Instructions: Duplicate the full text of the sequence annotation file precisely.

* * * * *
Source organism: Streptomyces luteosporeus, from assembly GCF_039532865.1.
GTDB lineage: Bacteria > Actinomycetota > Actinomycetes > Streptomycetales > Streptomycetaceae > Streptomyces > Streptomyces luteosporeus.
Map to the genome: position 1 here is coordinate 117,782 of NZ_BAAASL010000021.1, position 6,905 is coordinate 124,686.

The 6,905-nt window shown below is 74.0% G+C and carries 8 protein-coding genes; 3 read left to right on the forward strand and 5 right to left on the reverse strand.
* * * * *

Source organism: Streptomyces luteosporeus, from assembly GCF_039532865.1.
GTDB lineage: Bacteria > Actinomycetota > Actinomycetes > Streptomycetales > Streptomycetaceae > Streptomyces > Streptomyces luteosporeus.
Map to the genome: position 1 here is coordinate 117,782 of NZ_BAAASL010000021.1, position 6,905 is coordinate 124,686.

The 6,905-nt window shown below is 74.0% G+C and carries 8 protein-coding genes; 3 read left to right on the forward strand and 5 right to left on the reverse strand.